What Is the Difference Between Boondocking and Overlanding?

Boondocking and Overlanding

Overlanding has become quite a popular activity since the start of the COVID pandemic. So much so that people are starting to misunderstand what it actually is. The concept is being taken out of context and applied in situations that do not line up with traditional definitions. For example, a lot of people confuse boondocking and overlanding. They are not the same.

For the record, ‘boondocking’ is an RVing term that has actually been around for quite a long time. RV owners who prefer boondocking say there is nothing quite like it. You could say the same thing about overlanding. It shares some similarities with boondocking, but it’s really a completely different animal.

More About Boondocking

In the simplest possible terms, boondocking is RV camping without access to any hookups. Everything you need is contained within the RV. You bring your own potable water. You get your electricity from batteries or solar. If you want heat, you run your propane furnace.

Since the only qualification for boondocking is not having access to hookups, an RVer is technically boondocking while spending the night in a Walmart parking lot. More often than not though, boondockers prefer to enjoy the experience in wilderness environments.

What Makes Overlanding Different

Understanding what makes overlanding different begins with a definition. The Overland Journal defines it as “vehicle-supported, self-reliant adventure travel, typically exploring remote locations and interacting with other cultures.” Let’s break this down piece-by-piece.

  • Vehicle-Supported – An overlanding vehicle is a support vehicle in the sense that it carries everything the traveler needs. It also doubles as sleeping quarters, office space, workstation, etc.
  • Self-Reliant – Overlanders take care of themselves completely. They don’t rely on external support systems for food, medicine, fuel, etc.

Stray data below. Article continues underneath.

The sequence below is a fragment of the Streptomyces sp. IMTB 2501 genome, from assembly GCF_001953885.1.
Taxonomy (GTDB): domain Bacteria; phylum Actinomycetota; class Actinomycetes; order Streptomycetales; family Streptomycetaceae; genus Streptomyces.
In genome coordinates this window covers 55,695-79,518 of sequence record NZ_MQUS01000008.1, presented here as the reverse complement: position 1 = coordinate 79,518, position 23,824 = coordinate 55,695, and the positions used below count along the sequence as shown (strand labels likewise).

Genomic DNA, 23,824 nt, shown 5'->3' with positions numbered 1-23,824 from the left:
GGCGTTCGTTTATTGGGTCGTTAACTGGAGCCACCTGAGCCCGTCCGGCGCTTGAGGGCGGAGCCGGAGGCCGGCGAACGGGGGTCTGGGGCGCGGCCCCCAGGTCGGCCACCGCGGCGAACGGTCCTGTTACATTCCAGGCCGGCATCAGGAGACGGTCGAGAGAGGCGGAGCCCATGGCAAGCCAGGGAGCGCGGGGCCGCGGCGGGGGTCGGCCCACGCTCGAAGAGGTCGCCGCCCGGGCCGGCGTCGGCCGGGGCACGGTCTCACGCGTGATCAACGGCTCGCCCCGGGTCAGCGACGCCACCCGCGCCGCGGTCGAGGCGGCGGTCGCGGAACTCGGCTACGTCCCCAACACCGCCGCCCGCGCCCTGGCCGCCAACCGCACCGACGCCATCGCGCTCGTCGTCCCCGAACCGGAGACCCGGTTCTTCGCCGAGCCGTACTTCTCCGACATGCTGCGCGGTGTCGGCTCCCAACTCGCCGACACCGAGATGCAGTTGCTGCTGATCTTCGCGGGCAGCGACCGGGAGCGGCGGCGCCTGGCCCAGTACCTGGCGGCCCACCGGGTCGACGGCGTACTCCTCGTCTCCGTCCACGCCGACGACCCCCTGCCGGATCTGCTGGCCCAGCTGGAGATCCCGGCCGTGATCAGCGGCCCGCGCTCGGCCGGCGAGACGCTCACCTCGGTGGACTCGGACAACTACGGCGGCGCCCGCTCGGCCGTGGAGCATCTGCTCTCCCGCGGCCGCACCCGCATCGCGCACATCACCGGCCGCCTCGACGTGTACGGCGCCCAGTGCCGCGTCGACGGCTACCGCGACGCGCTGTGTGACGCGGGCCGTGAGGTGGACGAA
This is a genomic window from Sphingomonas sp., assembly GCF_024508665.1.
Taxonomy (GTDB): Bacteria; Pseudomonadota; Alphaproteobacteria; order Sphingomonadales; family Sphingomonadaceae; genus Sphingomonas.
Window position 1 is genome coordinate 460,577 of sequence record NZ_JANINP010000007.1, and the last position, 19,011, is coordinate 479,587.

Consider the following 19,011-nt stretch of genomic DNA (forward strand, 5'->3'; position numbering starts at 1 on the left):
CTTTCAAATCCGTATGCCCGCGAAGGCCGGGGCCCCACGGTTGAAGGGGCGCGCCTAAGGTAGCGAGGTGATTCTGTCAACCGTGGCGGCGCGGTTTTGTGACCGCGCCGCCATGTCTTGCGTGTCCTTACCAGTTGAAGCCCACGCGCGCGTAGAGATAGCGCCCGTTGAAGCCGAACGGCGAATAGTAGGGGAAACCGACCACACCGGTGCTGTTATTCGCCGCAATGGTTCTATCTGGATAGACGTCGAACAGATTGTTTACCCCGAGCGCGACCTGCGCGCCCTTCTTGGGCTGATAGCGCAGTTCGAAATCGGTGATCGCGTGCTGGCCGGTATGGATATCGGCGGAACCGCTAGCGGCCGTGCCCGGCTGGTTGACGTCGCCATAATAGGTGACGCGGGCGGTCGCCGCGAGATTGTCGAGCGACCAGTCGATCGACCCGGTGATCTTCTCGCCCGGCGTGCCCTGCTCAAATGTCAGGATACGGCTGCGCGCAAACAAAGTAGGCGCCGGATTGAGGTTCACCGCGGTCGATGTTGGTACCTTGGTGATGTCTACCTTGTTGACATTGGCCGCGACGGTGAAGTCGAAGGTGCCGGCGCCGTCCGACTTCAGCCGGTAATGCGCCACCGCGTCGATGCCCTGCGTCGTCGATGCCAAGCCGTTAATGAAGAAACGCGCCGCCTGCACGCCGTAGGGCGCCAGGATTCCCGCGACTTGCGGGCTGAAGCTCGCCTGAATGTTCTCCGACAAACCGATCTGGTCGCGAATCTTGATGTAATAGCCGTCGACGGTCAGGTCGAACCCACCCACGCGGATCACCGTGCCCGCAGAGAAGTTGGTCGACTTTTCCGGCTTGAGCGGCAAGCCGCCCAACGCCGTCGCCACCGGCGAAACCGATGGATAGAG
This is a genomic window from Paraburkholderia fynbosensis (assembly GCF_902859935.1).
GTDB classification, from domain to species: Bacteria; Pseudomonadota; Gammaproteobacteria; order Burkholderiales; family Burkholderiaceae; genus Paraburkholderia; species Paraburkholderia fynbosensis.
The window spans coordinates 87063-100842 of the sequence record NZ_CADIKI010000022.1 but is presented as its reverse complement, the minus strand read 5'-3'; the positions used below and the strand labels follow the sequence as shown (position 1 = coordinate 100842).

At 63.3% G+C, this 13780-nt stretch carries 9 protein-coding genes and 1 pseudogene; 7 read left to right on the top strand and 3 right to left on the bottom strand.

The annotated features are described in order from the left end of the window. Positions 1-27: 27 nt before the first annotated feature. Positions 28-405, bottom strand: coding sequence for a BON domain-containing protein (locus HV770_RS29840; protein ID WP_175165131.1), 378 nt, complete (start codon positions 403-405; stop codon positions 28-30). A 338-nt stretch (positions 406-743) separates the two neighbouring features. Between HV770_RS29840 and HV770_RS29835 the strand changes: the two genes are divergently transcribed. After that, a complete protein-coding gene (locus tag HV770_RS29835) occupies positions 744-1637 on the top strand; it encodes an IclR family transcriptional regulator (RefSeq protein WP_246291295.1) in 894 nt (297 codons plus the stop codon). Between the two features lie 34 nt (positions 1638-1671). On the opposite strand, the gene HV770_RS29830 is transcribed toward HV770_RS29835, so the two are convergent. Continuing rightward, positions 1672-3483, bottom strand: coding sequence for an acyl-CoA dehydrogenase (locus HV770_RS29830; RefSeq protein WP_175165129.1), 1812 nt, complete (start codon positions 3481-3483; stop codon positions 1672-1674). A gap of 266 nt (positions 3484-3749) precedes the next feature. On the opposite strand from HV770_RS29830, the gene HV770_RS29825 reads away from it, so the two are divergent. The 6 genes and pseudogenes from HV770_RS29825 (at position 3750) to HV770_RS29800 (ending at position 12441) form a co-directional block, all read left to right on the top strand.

• Adventure Travel – To overlanders, it is not about the destination. It’s the journey that matters. The more adventurous the journey, the better the trip.
  • Remote Locations – Overlanders take great pride in traveling through remote areas. They may use major highways from time to time, but they prefer to stay off the beaten path.

We will not discuss the last part of the Overland Journal’s definition simply because interacting with other cultures isn’t a necessary requirement. Plenty of overlanders never leave the U.S., thereby never experiencing other cultures. That doesn’t make them any less overlanders than their peers who travel abroad.

A Higher Degree of Specialization

One of the overlanding hallmarks not mentioned by the Overland Journal’s definition is the high degree of specialization in terms of vehicles and equipment. For more on that, we turn to the makers of the Rollercam tie down straps. As avid overlanders themselves, they are very familiar with the equipment the lifestyle demands.

A typical RV could not handle the punishment of overland travel. Overlanding vehicles are heavy duty vehicles that have been modified to handle very punishing terrain and extreme environments. Most of an overlander’s equipment is designed for a particular purpose and built to handle punishment.

This is not to say that overlanders don’t use standard camping equipment like popup tents, camping stoves, and tie down straps. They do. But when push comes to shove, the most important equipment they need for survival is highly specialized and designed to be used in remote environments.

Boondocking and overlanding share some similar aspects. But overlanding is decidedly more demanding. You can boondock anywhere with an RV. But to truly overland, you need to get out and wander into the great unknown with nothing but what you can carry in your vehicle. You need to be self-reliant. You need to be prepared to survive without any support.

Leave a Reply

Your email address will not be published. Required fields are marked *